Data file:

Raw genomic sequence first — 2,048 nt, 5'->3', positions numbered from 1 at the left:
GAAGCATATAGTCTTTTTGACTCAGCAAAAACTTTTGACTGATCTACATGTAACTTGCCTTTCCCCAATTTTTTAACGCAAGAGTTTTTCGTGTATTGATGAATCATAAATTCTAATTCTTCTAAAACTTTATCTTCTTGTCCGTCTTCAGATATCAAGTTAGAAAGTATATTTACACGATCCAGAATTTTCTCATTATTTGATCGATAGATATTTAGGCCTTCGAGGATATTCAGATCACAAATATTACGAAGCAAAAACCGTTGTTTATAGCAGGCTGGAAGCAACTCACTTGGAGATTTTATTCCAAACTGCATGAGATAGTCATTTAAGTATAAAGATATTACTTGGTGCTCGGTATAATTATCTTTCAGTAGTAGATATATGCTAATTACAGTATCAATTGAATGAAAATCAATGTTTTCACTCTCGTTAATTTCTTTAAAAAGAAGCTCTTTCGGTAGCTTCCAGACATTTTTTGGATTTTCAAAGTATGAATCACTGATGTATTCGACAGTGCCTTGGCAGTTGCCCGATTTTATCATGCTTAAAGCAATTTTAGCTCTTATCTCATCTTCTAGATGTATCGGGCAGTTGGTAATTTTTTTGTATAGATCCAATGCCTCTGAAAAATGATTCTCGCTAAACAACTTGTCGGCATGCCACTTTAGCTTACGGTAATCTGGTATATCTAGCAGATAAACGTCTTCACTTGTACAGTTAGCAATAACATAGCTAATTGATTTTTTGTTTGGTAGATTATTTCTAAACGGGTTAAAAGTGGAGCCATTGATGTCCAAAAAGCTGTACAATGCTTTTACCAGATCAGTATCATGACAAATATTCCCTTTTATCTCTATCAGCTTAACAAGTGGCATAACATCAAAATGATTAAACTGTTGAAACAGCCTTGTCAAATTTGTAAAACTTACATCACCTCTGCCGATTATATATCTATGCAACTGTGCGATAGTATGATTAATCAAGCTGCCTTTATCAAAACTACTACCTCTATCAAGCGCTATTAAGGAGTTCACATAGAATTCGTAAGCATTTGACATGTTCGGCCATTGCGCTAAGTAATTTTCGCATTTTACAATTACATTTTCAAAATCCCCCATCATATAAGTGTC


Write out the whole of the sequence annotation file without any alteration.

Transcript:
Raw genomic sequence first — 2,048 nt, 5'->3', positions numbered from 1 at the left:
GAAGCATATAGTCTTTTTGACTCAGCAAAAACTTTTGACTGATCTACATGTAACTTGCCTTTCCCCAATTTTTTAACGCAAGAGTTTTTCGTGTATTGATGAATCATAAATTCTAATTCTTCTAAAACTTTATCTTCTTGTCCGTCTTCAGATATCAAGTTAGAAAGTATATTTACACGATCCAGAATTTTCTCATTATTTGATCGATAGATATTTAGGCCTTCGAGGATATTCAGATCACAAATATTACGAAGCAAAAACCGTTGTTTATAGCAGGCTGGAAGCAACTCACTTGGAGATTTTATTCCAAACTGCATGAGATAGTCATTTAAGTATAAAGATATTACTTGGTGCTCGGTATAATTATCTTTCAGTAGTAGATATATGCTAATTACAGTATCAATTGAATGAAAATCAATGTTTTCACTCTCGTTAATTTCTTTAAAAAGAAGCTCTTTCGGTAGCTTCCAGACATTTTTTGGATTTTCAAAGTATGAATCACTGATGTATTCGACAGTGCCTTGGCAGTTGCCCGATTTTATCATGCTTAAAGCAATTTTAGCTCTTATCTCATCTTCTAGATGTATCGGGCAGTTGGTAATTTTTTTGTATAGATCCAATGCCTCTGAAAAATGATTCTCGCTAAACAACTTGTCGGCATGCCACTTTAGCTTACGGTAATCTGGTATATCTAGCAGATAAACGTCTTCACTTGTACAGTTAGCAATAACATAGCTAATTGATTTTTTGTTTGGTAGATTATTTCTAAACGGGTTAAAAGTGGAGCCATTGATGTCCAAAAAGCTGTACAATGCTTTTACCAGATCAGTATCATGACAAATATTCCCTTTTATCTCTATCAGCTTAACAAGTGGCATAACATCAAAATGATTAAACTGTTGAAACAGCCTTGTCAAATTTGTAAAACTTACATCACCTCTGCCGATTATATATCTATGCAACTGTGCGATAGTATGATTAATCAAGCTGCCTTTATCAAAACTACTACCTCTATCAAGCGCTATTAAGGAGTTCACATAGAATTCGTAAGCATTTGACATGTTCGGCCATTGCGCTAAGTAATTTTCGCATTTTACAATTACATTTTCAAAATCCCCCATCATATAAGTGTC